• CTS is defined as symptomatic incomplete fractures in teeth that are difficult to diagnose by conventional methods. Excessive pressure on teeth is the main cause of this condition.
  • Common symptoms of CTS include sensitivity to pressure and heat, and intermittent severe pain, similar to tooth decay.
  • Doctors diagnose CTS with dental explorers, detection solutions and X-rays taken from different angles.
  • Need help with cracked tooth syndrome? Use Authority Dental to find 24-hour emergency dental services near you.

Do you suspect you may have CTS? Here's everything you need to know.

Causes of cracked tooth syndrome

Any excessive pressure on teeth can lead to fractures. The force, impact, frequency, and the previous condition of the tooth can determine the severity and type of fractures. It is common for several microscopic cracks to occur over time and eventually lead to CTS. 

Common causes of crack teeth include:

  • blunt force trauma

  • biting on hard foods

  • grinding and clenching 

  • improper teeth alignment (i.e. malocclusion)

Other causes of CTS include oral piercings such as tongue piercings and teeth with prior dental procedures such as root canal treatment and large fillings. 

Symptoms of Cracked Teeth Syndrome

Common symptoms of CTS include pressure and thermal sensitivity and intermittent severe pain. Symptoms are similar to tooth decay.

CTS rarely causes throbbing pain, unless the crack has reached the pulp tissue.

If the crack extends below the gum line, bacteria can be introduced through the crack and eventually lead to decay and/or abscess. 

How is CTS diagnosed?

CTS is difficult to diagnose using only traditional methods such as radiographs and intraoral photographs. Dental radiographs only detect between 25% and 34% of fracture lines.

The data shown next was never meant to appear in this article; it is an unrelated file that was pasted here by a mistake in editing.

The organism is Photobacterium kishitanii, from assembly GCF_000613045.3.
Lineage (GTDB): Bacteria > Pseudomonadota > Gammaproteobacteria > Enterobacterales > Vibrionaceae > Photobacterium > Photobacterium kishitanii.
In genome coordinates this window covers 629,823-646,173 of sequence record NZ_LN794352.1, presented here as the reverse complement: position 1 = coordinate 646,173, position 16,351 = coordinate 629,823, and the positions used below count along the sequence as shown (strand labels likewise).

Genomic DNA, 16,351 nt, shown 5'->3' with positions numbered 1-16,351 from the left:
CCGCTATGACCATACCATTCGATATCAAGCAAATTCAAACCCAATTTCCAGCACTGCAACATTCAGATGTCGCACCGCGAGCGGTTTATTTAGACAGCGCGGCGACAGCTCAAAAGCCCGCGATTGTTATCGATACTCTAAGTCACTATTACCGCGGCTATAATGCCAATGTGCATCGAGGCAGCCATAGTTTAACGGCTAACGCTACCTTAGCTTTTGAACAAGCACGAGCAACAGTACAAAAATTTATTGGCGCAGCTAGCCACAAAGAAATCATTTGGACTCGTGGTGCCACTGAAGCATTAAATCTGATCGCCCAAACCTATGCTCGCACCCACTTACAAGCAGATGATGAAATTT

Your dentist may conduct several examination methods to diagnose CTS. Instruments such as dental explorers and tooth sleuths are utilized to isolate and detect cracks. Disclosing solutions stain and highlight cracks which help with making the cracks more visible. Occasionally, radiographs taken in different angles can help with diagnosis. 

Identification and treatment of a fracture may involve removing a prior crown or restoration.

Can a CT scan detect a cracked tooth?

The cone beam CT (CBCT) can create accurate three-dimensional imaging of hard tissue structures. Depending on the type of crack, a CBCT scan can detect up to 70% of such damage. Even with this technology, some fractures are difficult to identify.

Modern dentistry is looking for more techniques for CTS detection. Some of the promising methods include swept-source optical coherence tomography or SS-OCT, and near-infrared imaging.

Which tooth most often exhibits cracked tooth syndrome?

Lower second and first molars are the most susceptible to cracked teeth syndrome, followed by upper premolars. 

Molar teeth are the most vulnerable teeth to CTS because teeth in the back withstand shear force the most. Molars are also susceptible to decay which compromise their strength and integrity because molars are in the back of mouth and many people have difficulty maintaining proper hygiene due to their location. 

Treatment of cracked teeth syndrome

Superficial cracks can be treated with bonding by using composite resin material.

Deeper cracks require more invasive treatment options such as crowns, overlays, onlays, and root canal treatments. Root canal treatment removes the pulp, nerves and blood supply to the tooth which treat the symptoms of CTS. Most teeth receiving a root canal treatment require a dental crown for long-term protection. 

Teeth with extensive cracks which make them untreatable will need to be extracted.  In many cases, the missing tooth may be replaced by a dental implant and implant-crown.


What problems can the cracked teeth syndrome cause?

Sensitivity to hot and cold temperatures is the first problem that can occur. The consequence of cracked teeth is the gradual development of extensive tooth decay. This, in turn, leads to sharp pain and extreme tissue damage. Eventually, you will have to deal with a broken tooth. It is also important to find the cause of your CTS. If you suffer from bruxism or misaligned teeth, you will also need to treat these conditions to reduce pressure on other teeth. Avoid the habit of biting on hard foods.

Is cracked teeth syndrome painful?

In most cases, CTS is painful. However, the degree of pain can vary: You may suffer from occasional symptoms of tooth sensitivity or develop constant pain in your teeth and gums. Your sensations will depend on the severity and location of the cracks.